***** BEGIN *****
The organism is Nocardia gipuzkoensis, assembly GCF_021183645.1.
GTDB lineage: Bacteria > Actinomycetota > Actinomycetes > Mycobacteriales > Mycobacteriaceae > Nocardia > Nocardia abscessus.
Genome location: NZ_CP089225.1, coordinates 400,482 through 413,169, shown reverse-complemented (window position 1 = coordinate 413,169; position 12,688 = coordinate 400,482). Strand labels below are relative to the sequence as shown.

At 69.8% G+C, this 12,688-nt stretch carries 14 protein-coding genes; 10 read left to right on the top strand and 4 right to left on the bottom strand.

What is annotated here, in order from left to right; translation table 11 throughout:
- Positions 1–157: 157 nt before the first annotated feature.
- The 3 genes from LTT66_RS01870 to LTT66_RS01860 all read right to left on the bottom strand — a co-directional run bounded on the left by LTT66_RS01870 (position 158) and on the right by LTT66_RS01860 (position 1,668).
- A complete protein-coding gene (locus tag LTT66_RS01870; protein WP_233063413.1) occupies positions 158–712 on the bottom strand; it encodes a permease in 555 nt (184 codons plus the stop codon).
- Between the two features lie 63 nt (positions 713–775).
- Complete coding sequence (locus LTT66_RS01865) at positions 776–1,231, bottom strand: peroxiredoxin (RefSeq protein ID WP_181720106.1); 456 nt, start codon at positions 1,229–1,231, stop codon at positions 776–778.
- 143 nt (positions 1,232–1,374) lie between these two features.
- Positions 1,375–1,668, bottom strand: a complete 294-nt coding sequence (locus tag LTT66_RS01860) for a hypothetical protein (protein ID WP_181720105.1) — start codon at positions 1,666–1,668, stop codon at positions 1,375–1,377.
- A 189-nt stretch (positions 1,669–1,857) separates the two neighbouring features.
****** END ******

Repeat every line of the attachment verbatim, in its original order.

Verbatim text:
The organism is Nocardia gipuzkoensis, assembly GCF_021183645.1.
GTDB lineage: Bacteria > Actinomycetota > Actinomycetes > Mycobacteriales > Mycobacteriaceae > Nocardia > Nocardia abscessus.
Genome location: NZ_CP089225.1, coordinates 400,482 through 413,169, shown reverse-complemented (window position 1 = coordinate 413,169; position 12,688 = coordinate 400,482). Strand labels below are relative to the sequence as shown.

At 69.8% G+C, this 12,688-nt stretch carries 14 protein-coding genes; 10 read left to right on the top strand and 4 right to left on the bottom strand.

What is annotated here, in order from left to right; translation table 11 throughout:
- Positions 1–157: 157 nt before the first annotated feature.
- The 3 genes from LTT66_RS01870 to LTT66_RS01860 all read right to left on the bottom strand — a co-directional run bounded on the left by LTT66_RS01870 (position 158) and on the right by LTT66_RS01860 (position 1,668).
- A complete protein-coding gene (locus tag LTT66_RS01870; protein WP_233063413.1) occupies positions 158–712 on the bottom strand; it encodes a permease in 555 nt (184 codons plus the stop codon).
- Between the two features lie 63 nt (positions 713–775).
- Complete coding sequence (locus LTT66_RS01865) at positions 776–1,231, bottom strand: peroxiredoxin (RefSeq protein ID WP_181720106.1); 456 nt, start codon at positions 1,229–1,231, stop codon at positions 776–778.
- 143 nt (positions 1,232–1,374) lie between these two features.
- Positions 1,375–1,668, bottom strand: a complete 294-nt coding sequence (locus tag LTT66_RS01860) for a hypothetical protein (protein ID WP_181720105.1) — start codon at positions 1,666–1,668, stop codon at positions 1,375–1,377.
- A 189-nt stretch (positions 1,669–1,857) separates the two neighbouring features.